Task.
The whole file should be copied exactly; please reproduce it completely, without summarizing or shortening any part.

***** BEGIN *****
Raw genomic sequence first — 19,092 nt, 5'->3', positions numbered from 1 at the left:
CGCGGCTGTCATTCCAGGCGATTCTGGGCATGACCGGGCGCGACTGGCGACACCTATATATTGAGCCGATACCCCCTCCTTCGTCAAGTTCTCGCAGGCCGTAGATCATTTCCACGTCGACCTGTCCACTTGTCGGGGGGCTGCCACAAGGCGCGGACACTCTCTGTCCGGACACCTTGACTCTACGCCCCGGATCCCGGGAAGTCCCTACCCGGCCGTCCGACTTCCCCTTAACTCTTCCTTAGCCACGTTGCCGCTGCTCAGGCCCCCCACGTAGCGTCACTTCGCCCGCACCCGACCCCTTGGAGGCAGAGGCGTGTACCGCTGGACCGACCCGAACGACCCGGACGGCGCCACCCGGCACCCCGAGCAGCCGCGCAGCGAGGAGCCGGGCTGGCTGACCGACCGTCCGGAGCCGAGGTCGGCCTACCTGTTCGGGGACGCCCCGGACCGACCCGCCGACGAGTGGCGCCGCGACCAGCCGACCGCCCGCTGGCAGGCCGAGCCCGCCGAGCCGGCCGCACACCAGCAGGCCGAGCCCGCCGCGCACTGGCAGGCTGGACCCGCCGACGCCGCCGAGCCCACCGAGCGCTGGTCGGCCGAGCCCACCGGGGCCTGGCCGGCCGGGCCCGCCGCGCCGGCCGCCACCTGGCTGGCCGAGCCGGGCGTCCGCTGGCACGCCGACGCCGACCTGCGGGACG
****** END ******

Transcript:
Raw genomic sequence first — 19,092 nt, 5'->3', positions numbered from 1 at the left:
CGCGGCTGTCATTCCAGGCGATTCTGGGCATGACCGGGCGCGACTGGCGACACCTATATATTGAGCCGATACCCCCTCCTTCGTCAAGTTCTCGCAGGCCGTAGATCATTTCCACGTCGACCTGTCCACTTGTCGGGGGGCTGCCACAAGGCGCGGACACTCTCTGTCCGGACACCTTGACTCTACGCCCCGGATCCCGGGAAGTCCCTACCCGGCCGTCCGACTTCCCCTTAACTCTTCCTTAGCCACGTTGCCGCTGCTCAGGCCCCCCACGTAGCGTCACTTCGCCCGCACCCGACCCCTTGGAGGCAGAGGCGTGTACCGCTGGACCGACCCGAACGACCCGGACGGCGCCACCCGGCACCCCGAGCAGCCGCGCAGCGAGGAGCCGGGCTGGCTGACCGACCGTCCGGAGCCGAGGTCGGCCTACCTGTTCGGGGACGCCCCGGACCGACCCGCCGACGAGTGGCGCCGCGACCAGCCGACCGCCCGCTGGCAGGCCGAGCCCGCCGAGCCGGCCGCACACCAGCAGGCCGAGCCCGCCGCGCACTGGCAGGCTGGACCCGCCGACGCCGCCGAGCCCACCGAGCGCTGGTCGGCCGAGCCCACCGGGGCCTGGCCGGCCGGGCCCGCCGCGCCGGCCGCCACCTGGCTGGCCGAGCCGGGCGTCCGCTGGCACGCCGACGCCGACCTGCGGGACG